3. PPP(Point to Point Protocol): It is a communication protocol that is used to create a direct connection between two communicating devices. This protocol defines the rules using which two devices will authenticate with each other and exchange information with each other. For example, A user connects his PC to the server of an Internet Service Provider also uses PPP. Similarly, for connecting two routers for direct communication it uses PPP.

4. FTP (File Transfer Protocol): This protocol is used for transferring files from one system to the other. This works on a client-server model. When a machine requests for file transfer from another machine, the FTO sets up a connection between the two and authenticates each other using their ID and Password. And, the desired file transfer takes place between the machines.

5. SFTP(Secure File Transfer Protocol): SFTP which is also known as SSH FTP refers to File Transfer Protocol (FTP) over Secure Shell (SSH) as it encrypts both commands and data while in transmission. SFTP acts as an extension to SSH and encrypts files and data then sends them over a secure shell data stream. This protocol is used to remotely connect to other systems while executing commands from the command line.

6. HTTP(Hyper Text Transfer Protocol): This protocol is used to transfer hypertexts over the internet and it is defined by the www(world wide web) for information transfer. This protocol defines how the information needs to be formatted and transmitted. And, it also defines the various actions the web browsers should take in response to the calls made to access a  particular web page. Whenever a user opens their web browser, the user will indirectly use HTTP as this is the protocol that is being used to share text, images, and other multimedia files on the World Wide Web. 

Note: Hypertext refers to the special format of the text that can contain links to other texts.   

7. HTTPS(HyperText Transfer Protocol Secure): HTTPS is an extension of the Hypertext Transfer Protocol (HTTP). It is used for secure communication over a computer network with the SSL/TLS protocol for encryption and authentication. So, generally, a  website has an HTTP protocol but if the website is such that it receives some sensitive information such as credit card details, debit card details, OTP, etc then it requires an SSL certificate installed to make the website more secure. So, before entering any sensitive information on a website, we should check if the link is HTTPS or not. If it is not HTTPS then it may not be secure enough to enter sensitive information.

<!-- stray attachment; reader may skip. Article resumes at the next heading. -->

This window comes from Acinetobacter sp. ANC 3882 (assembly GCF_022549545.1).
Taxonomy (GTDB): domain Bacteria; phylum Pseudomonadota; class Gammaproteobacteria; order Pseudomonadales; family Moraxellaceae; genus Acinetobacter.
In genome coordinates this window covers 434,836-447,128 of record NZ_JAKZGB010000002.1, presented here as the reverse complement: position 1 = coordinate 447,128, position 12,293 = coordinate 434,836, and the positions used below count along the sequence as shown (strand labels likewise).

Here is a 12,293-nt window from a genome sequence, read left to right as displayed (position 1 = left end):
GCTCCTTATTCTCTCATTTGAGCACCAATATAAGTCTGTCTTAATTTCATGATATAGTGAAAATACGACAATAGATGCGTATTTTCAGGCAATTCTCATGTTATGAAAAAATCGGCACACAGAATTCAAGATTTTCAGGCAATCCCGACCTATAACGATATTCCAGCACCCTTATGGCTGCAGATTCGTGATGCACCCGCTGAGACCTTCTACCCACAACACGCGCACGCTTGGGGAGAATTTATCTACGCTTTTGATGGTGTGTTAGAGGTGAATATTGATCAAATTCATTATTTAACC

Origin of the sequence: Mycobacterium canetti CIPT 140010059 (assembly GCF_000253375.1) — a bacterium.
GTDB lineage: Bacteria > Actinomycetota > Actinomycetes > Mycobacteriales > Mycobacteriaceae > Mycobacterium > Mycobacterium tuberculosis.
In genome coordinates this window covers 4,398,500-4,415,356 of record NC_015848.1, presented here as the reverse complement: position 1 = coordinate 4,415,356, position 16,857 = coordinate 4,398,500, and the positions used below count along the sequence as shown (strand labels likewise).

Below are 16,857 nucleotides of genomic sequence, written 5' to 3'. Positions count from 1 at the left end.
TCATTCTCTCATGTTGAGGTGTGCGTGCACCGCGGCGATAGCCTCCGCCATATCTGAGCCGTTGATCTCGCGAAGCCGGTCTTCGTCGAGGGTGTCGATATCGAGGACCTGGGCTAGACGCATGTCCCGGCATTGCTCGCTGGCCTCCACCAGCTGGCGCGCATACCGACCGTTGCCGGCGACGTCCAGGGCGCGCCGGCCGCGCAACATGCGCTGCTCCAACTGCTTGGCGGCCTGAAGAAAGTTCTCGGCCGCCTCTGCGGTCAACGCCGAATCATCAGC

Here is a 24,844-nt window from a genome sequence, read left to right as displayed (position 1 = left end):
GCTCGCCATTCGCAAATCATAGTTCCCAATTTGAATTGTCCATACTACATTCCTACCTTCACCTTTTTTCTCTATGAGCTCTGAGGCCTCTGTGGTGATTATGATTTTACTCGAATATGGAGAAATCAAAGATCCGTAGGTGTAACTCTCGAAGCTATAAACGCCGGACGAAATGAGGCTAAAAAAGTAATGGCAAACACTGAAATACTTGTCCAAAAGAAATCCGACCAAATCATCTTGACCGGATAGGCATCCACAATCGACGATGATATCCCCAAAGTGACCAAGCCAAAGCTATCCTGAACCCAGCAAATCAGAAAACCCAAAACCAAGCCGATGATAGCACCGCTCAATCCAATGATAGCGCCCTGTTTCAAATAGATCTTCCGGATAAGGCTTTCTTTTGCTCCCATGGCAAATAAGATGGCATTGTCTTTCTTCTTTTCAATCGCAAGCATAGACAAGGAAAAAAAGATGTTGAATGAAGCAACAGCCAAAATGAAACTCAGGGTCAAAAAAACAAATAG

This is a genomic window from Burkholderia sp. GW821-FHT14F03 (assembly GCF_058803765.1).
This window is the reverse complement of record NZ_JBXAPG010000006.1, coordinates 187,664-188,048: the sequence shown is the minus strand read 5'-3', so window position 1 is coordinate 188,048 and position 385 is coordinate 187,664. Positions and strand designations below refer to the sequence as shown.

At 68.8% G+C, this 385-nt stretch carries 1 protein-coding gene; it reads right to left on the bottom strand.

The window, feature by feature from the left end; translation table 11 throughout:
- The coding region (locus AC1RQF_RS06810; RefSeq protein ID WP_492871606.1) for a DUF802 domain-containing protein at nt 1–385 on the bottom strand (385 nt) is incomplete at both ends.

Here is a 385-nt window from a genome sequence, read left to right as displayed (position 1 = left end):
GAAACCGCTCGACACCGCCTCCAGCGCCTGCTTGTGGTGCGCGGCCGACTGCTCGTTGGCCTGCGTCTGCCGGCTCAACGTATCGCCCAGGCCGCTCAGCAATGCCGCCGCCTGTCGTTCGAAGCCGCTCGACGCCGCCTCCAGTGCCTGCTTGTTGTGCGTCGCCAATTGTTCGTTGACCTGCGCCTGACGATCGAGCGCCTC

8. TELNET(Terminal Network): TELNET is a standard TCP/IP protocol used for virtual terminal service given by ISO. This enables one local machine to connect with another. The computer which is being connected is called a remote computer and which is connecting is called the local computer. TELNET operation lets us display anything being performed on the remote computer in the local computer. This operates on the client/server principle. The local computer uses the telnet client program whereas the remote computer uses the telnet server program.

9. POP3(Post Office Protocol 3): POP3 stands for Post Office Protocol version 3. It has two Message Access Agents (MAAs) where one is client MAA (Message Access Agent) and another is server MAA(Message Access Agent) for accessing the messages from the mailbox. This protocol helps us to retrieve and manage emails from the mailbox on the receiver mail server to the receiver’s computer. This is implied between the receiver and receiver mail server. It can also be called as one way client server protocol. The POP3 WORKS ON THE 2 PORTS I.E. PORT 110 AND PORT 995.

10. IPv4: The fourth and initially widely used version of the Internet Protocol is called IPv4 (Internet Protocol version 4). It is the most popular version of the Internet Protocol and is in charge of distributing data packets throughout the network. Maximum unique addresses for IPv4 are 4,294,967,296 (232), which are possible due to the use of 32-bit addresses. The network address and the host address are the two components of each address. The host address identifies a particular device within the network, whereas the network address identifies the network to which the host belongs.In “dotted decimal” notation, which is the standard for IPv4 addresses, each octet (8 bits) of the address is represented by its decimal value and separated by a dot (e.g.